In the first case, Sherfey v. Johnson & Johnson, 2012 U.S. Dist. Lexis 116283 (E.D. Pa. Aug. 17, 2012), the defendant removed the matter, which involved an alleged drug overdose, to federal court. So far so good. The interesting procedural aspect of the case had to do with the use of a “related case” designation in the forms used to initiate the case in federal court:
[T]he defendants designated this action as related, under Local Rule 40.1, to two actions before the undersigned, one recently dismissed and one pending. . . . As a result of that designation, this action was assigned to the undersigned.
2012 U.S. Dist. Lexis 116283, at *3.
While Sherfey involved a defendant’s use of a “related case” designation, we’ve heard stories for years of plaintiffs engaging in “related case” judge-shopping, particularly where novel industry-wide product liability theories against cigarette and firearm manufacturers were involved. Thus, we were interested in anything that discussed the limits on such designations. If you were involved in this litigation, you know what we're talking about. Sherfey didn’t disappoint. Just because the same active ingredient is involved doesn’t make for a “related case” − differing products (infant’s vs. children’s strength), purchase dates, sales locations, and damages all mitigate against the matters being considered "related" for purposes of assignment to the same judge.
[T]he general facts giving rise to the claims in the MDL, [another case], and this case are similar and may well require similar proof. That this case is a wrongful death suit, however, ensures that factual issues relating to the plaintiffs’ pre-injury behavior, injury, and causation will be distinct. . . . The plaintiffs in this action allege the purchase of a different medicine on a different date and from a different retailer than those in [the other personal injury case], and they set forth a categorically different injury than that [economic loss] alleged by the plaintiffs in the MDL.
2012 U.S. Dist. Lexis 116283, at *7. The court observed that “related case” designations “should be applied sparingly because the policies underpinning the system of random assignment encourage transparency, fairness, and avoiding the appearance of arbitrariness.” Id.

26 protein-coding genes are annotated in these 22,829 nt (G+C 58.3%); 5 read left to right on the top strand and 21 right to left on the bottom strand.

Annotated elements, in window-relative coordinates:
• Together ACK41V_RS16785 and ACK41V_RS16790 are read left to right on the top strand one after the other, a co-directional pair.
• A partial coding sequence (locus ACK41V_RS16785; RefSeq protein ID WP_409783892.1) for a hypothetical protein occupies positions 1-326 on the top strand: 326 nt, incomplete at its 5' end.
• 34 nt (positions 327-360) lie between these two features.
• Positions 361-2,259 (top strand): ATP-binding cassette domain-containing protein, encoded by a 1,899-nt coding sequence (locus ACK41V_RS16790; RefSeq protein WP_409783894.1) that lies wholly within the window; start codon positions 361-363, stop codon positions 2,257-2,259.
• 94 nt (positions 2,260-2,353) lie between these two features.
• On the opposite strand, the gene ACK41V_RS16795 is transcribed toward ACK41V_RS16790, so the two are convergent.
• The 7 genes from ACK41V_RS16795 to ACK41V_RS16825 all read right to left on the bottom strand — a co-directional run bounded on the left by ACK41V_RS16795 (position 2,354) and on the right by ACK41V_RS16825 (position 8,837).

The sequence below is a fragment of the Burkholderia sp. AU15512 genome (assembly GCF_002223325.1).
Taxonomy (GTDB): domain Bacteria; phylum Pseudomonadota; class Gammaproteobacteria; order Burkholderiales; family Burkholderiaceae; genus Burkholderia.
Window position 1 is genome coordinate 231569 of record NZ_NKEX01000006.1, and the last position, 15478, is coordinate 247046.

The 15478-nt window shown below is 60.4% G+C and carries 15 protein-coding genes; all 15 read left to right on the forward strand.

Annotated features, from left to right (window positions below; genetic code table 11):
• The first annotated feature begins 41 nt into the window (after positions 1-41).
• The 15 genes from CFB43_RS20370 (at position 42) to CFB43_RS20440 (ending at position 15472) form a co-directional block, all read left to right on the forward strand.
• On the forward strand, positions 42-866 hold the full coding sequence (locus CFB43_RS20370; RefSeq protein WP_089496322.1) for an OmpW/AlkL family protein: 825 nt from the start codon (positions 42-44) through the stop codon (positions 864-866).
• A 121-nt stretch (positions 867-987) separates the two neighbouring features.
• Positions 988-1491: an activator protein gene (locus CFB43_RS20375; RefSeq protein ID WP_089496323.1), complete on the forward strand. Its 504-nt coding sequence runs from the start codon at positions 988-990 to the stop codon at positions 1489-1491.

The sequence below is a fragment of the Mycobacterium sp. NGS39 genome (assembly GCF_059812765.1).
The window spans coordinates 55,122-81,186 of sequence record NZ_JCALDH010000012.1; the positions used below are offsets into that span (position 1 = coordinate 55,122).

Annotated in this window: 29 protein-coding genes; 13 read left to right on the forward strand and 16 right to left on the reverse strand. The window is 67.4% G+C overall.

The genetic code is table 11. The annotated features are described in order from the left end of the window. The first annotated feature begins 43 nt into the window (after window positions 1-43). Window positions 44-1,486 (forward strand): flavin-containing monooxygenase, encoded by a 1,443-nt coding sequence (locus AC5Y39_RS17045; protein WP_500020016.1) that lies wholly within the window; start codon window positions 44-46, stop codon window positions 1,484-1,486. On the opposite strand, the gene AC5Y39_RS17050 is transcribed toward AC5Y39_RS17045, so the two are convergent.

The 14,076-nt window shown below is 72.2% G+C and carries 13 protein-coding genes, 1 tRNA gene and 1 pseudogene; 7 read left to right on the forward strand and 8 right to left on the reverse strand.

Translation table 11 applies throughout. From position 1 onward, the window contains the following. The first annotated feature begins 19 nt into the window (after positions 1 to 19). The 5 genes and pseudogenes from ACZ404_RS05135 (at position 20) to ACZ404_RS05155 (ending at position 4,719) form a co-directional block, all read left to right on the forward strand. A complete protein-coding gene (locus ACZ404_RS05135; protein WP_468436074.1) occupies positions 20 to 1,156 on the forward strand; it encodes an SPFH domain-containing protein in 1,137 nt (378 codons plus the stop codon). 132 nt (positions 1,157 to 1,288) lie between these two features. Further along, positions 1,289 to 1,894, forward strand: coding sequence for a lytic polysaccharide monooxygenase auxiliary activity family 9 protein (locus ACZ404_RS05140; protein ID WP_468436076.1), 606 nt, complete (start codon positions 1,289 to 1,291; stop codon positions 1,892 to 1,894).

Anyway, while Sherfey isn’t particularly lengthy, it does cite some cases − providing a quick start to research in this arcane area, should it arise again. Since plaintiffs, by definition since they file first, have far more opportunities for judge-shopping than defendants, we want to keep Sherfey in mind. What better way to do that than with a blogpost?
The second case, In re Asbestos Products Liability Litigation, MDL 875, 2012 U.S. Dist. Lexis 106515 (E.D. Pa. July 31, 2012), obviously doesn’t involve prescription medical products at all. It does, however, address another annoying plaintiff procedural tactic − misuse of corporate designee depositions under Rule 30(b)(6) as fishing expeditions. In Asbestos, the plaintiffs issued deposition notices on scads of defendants − to “all counsel of record” for the 40 defendants sued. 2012 U.S. Dist. Lexis 106515, at *6-7. “The information sought related to ‘any asbestos-containing products or materials dating from 1940 through the date of this notice.’” Id. at *7.
Thankfully, the magistrate judge was not about to let plaintiffs get away with rummaging through decades of product information without some showing of good cause. Rather, the court required an independent showing of exposure to each defendant’s products:
[T]here is no evidence that the decedent was directly exposed to any asbestos-containing product of these Defendants. Plaintiffs are not entitled to testimony of a corporate representative without some evidence to connect a particular product/products of Defendants to the decedent's alleged asbestos exposure. Noticing a 30(b)(6) deposition to obtain testimony from a defendant identifying all asbestos products it supplied, sold or distributed over a sixty plus year period is not proper.
2012 U.S. Dist. Lexis 106515, at *10.
Since our clients are corporations, and most plaintiffs are not, Rule 30(b)(6) is another avenue for plaintiffs to engage in asymmetrical discovery in order to drive up our client's costs, and for other vexatious purposes. Again, while not on our agenda at the moment, Rule 30(b)(6) has been before and probably will be again. Asbestos al;so cites some case law (although not as much), so it’s another easy avenue for starting research, if and when it might be needed. So we pass it along.